The Soviet invasion of Poland of 1939 was a military operation that
started on September 17, 1939, during the early stages of World War
II, sixteen days after the Nazi German attack on Poland. It ended in a
decisive victory for the Soviet Union's Red Army. On August 23, the
Soviets signed the Molotov-Ribbentrop Pact with Nazi Germany, and on 1
September, the Germans invaded Poland from the west. The Red Army
invaded Poland from the east on 17 September after several calls by
Germany to do so. The Soviet government announced that it was acting
to protect the Ukrainians and Belarusians who lived in the eastern
part of Poland, claiming that the Polish state had collapsed in the
face of the German attack and could no longer guarantee the security
of its own citizens. The Red Army quickly achieved its targets,
meeting only light Polish resistance. 6,000 to 7,000 Polish soldiers
died in the fighting, and 230,000 or more were taken prisoners of war.
The Soviet government annexed the territory newly under its control
and in November declared that the 13.5 million Polish citizens who
lived there were now Soviet citizens. The Soviets quelled opposition
by executing and arresting thousands. During the existence of the
People's Republic of Poland, the invasion was considered a delicate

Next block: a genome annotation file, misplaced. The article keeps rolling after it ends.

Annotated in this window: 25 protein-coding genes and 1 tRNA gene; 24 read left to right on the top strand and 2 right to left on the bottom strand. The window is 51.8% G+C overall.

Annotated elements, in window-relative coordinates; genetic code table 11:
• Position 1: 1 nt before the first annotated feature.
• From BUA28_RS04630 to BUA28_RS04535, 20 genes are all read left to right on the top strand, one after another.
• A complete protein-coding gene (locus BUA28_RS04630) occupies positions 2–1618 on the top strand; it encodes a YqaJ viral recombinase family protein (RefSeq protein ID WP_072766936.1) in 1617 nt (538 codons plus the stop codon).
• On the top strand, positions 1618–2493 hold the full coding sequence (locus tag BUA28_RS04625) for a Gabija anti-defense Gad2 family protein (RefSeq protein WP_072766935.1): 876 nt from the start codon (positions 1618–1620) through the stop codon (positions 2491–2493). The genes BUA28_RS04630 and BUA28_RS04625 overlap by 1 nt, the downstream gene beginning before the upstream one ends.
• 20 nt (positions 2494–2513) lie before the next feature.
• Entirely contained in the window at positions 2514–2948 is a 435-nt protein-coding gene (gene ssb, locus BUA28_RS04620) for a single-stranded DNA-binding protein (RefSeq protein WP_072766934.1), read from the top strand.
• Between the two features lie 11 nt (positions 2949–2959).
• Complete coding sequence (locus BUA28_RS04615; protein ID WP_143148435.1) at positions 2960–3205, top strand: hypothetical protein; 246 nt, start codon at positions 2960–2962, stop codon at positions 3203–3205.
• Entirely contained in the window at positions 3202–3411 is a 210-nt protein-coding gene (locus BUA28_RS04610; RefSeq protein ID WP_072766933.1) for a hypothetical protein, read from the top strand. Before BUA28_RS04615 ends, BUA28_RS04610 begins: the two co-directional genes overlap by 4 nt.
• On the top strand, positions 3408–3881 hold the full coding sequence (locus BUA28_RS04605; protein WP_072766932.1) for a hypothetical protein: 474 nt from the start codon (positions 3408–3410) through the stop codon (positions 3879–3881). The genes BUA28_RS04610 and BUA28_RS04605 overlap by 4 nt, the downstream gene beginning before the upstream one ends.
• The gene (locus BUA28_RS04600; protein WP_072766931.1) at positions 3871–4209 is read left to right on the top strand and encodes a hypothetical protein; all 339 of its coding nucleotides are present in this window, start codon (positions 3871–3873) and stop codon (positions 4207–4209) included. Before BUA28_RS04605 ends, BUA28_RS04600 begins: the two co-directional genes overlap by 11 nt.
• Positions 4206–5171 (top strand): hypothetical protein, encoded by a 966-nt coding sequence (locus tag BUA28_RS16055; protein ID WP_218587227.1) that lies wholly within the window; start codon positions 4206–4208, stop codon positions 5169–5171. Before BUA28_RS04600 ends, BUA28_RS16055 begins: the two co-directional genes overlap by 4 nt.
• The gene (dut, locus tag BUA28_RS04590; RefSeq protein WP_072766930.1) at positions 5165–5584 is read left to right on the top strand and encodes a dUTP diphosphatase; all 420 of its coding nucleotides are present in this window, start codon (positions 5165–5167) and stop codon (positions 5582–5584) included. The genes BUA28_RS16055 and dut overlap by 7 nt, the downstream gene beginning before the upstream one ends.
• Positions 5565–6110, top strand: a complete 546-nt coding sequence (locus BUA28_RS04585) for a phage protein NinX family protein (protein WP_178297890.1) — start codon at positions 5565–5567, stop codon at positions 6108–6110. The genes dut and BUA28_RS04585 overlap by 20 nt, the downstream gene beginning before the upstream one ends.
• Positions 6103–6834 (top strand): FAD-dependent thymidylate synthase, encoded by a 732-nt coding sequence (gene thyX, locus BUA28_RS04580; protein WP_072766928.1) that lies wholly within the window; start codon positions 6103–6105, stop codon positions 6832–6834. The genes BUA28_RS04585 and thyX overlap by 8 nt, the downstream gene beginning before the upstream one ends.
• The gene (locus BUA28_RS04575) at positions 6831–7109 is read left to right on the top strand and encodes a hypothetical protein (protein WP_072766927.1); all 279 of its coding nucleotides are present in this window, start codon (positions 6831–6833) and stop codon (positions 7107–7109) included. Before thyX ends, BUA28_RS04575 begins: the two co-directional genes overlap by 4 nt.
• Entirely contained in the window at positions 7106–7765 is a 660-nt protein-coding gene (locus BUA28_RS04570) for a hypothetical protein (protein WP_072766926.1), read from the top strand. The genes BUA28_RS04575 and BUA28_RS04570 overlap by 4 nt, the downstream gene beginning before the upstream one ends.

subject, almost taboo, and was often omitted from official history in
order to preserve the illusion of "eternal friendship" between members
of the Eastern Bloc.
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Today's selected anniversaries:
American Civil War: Almost 23,000 total casualties were suffered at
the Battle of Antietam near Sharpsburg, Maryland, where Confederate
and Union troops fought to a tactical stalemate.
The Imperial Japanese Navy defeated the Beiyang Fleet of Qing China
in the Battle of the Yalu River at the mouth of the Yalu River in
Korea Bay, the largest naval engagement of the First Sino-Japanese
World War I: "The Red Baron", a flying ace of the German
Luftstreitkräfte, won his first aerial combat near Cambrai, France.
President Anwar Al Sadat of Egypt and Prime Minister Menachem Begin
of Israel (pictured with U.S. President Jimmy Carter) signed the Camp
David Accords after twelve days of secret negotiations at Camp David.
The Dow Jones Industrial Average opened for the first time after the
September 11 attacks. However, the stock market index posted its
biggest point drop in its history closing down 684.81 points to
Wiktionary's Word of the day:
diphthong: (phonetics): A complex vowel sound that begins with the
sound of one vowel and ends with the sound of another vowel.
Wikiquote of the day:
You don't lead by pointing and telling people some place to go. You
lead by going to that place and making a case. -- Ken Kesey